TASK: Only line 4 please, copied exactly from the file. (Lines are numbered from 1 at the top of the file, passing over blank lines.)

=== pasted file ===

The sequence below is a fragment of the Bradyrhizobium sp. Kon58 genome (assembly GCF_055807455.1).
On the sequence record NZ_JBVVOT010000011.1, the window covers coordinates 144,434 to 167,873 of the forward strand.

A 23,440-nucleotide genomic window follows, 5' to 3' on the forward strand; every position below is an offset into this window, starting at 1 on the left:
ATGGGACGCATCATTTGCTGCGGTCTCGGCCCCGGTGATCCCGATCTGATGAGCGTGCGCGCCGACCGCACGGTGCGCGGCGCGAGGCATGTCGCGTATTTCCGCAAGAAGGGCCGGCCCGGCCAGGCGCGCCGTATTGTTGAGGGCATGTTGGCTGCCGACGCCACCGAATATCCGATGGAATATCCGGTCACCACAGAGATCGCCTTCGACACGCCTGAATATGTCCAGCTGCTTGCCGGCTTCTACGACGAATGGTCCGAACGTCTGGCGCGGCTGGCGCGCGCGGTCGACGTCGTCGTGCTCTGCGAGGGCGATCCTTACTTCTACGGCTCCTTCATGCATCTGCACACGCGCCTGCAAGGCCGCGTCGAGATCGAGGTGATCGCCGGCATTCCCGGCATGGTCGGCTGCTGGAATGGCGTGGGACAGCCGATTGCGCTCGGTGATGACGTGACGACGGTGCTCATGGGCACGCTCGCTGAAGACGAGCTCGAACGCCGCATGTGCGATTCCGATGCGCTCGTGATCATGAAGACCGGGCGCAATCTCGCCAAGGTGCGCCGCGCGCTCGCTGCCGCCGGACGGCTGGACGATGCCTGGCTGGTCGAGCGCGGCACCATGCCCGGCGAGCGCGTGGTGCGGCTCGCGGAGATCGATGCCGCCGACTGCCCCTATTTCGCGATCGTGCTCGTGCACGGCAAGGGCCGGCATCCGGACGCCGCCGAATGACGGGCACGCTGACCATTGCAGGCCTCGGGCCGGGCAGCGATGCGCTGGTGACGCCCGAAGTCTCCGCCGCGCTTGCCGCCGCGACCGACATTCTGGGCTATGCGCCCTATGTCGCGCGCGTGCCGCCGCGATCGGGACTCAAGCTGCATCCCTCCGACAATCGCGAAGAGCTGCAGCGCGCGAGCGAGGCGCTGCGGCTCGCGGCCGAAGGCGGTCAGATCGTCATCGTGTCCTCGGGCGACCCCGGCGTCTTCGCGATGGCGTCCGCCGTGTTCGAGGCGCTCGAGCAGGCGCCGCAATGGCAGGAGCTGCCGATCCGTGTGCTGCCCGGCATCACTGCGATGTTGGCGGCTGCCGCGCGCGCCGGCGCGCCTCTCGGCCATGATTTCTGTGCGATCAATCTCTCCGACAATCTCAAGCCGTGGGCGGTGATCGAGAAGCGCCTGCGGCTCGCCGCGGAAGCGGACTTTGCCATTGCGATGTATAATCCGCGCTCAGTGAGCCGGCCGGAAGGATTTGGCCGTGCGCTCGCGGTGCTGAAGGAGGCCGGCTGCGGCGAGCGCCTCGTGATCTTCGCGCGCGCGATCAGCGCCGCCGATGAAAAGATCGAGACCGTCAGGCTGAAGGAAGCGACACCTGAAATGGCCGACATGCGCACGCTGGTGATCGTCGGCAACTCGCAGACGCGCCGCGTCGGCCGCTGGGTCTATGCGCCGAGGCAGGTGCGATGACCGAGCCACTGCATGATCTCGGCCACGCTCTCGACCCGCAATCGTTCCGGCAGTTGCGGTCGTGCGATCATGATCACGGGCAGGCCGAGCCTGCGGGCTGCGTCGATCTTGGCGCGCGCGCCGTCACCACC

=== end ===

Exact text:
ATGGGACGCATCATTTGCTGCGGTCTCGGCCCCGGTGATCCCGATCTGATGAGCGTGCGCGCCGACCGCACGGTGCGCGGCGCGAGGCATGTCGCGTATTTCCGCAAGAAGGGCCGGCCCGGCCAGGCGCGCCGTATTGTTGAGGGCATGTTGGCTGCCGACGCCACCGAATATCCGATGGAATATCCGGTCACCACAGAGATCGCCTTCGACACGCCTGAATATGTCCAGCTGCTTGCCGGCTTCTACGACGAATGGTCCGAACGTCTGGCGCGGCTGGCGCGCGCGGTCGACGTCGTCGTGCTCTGCGAGGGCGATCCTTACTTCTACGGCTCCTTCATGCATCTGCACACGCGCCTGCAAGGCCGCGTCGAGATCGAGGTGATCGCCGGCATTCCCGGCATGGTCGGCTGCTGGAATGGCGTGGGACAGCCGATTGCGCTCGGTGATGACGTGACGACGGTGCTCATGGGCACGCTCGCTGAAGACGAGCTCGAACGCCGCATGTGCGATTCCGATGCGCTCGTGATCATGAAGACCGGGCGCAATCTCGCCAAGGTGCGCCGCGCGCTCGCTGCCGCCGGACGGCTGGACGATGCCTGGCTGGTCGAGCGCGGCACCATGCCCGGCGAGCGCGTGGTGCGGCTCGCGGAGATCGATGCCGCCGACTGCCCCTATTTCGCGATCGTGCTCGTGCACGGCAAGGGCCGGCATCCGGACGCCGCCGAATGACGGGCACGCTGACCATTGCAGGCCTCGGGCCGGGCAGCGATGCGCTGGTGACGCCCGAAGTCTCCGCCGCGCTTGCCGCCGCGACCGACATTCTGGGCTATGCGCCCTATGTCGCGCGCGTGCCGCCGCGATCGGGACTCAAGCTGCATCCCTCCGACAATCGCGAAGAGCTGCAGCGCGCGAGCGAGGCGCTGCGGCTCGCGGCCGAAGGCGGTCAGATCGTCATCGTGTCCTCGGGCGACCCCGGCGTCTTCGCGATGGCGTCCGCCGTGTTCGAGGCGCTCGAGCAGGCGCCGCAATGGCAGGAGCTGCCGATCCGTGTGCTGCCCGGCATCACTGCGATGTTGGCGGCTGCCGCGCGCGCCGGCGCGCCTCTCGGCCATGATTTCTGTGCGATCAATCTCTCCGACAATCTCAAGCCGTGGGCGGTGATCGAGAAGCGCCTGCGGCTCGCCGCGGAAGCGGACTTTGCCATTGCGATGTATAATCCGCGCTCAGTGAGCCGGCCGGAAGGATTTGGCCGTGCGCTCGCGGTGCTGAAGGAGGCCGGCTGCGGCGAGCGCCTCGTGATCTTCGCGCGCGCGATCAGCGCCGCCGATGAAAAGATCGAGACCGTCAGGCTGAAGGAAGCGACACCTGAAATGGCCGACATGCGCACGCTGGTGATCGTCGGCAACTCGCAGACGCGCCGCGTCGGCCGCTGGGTCTATGCGCCGAGGCAGGTGCGATGACCGAGCCACTGCATGATCTCGGCCACGCTCTCGACCCGCAATCGTTCCGGCAGTTGCGGTCGTGCGATCATGATCACGGGCAGGCCGAGCCTGCGGGCTGCGTCGATCTTGGCGCGCGCGCCGTCACCACC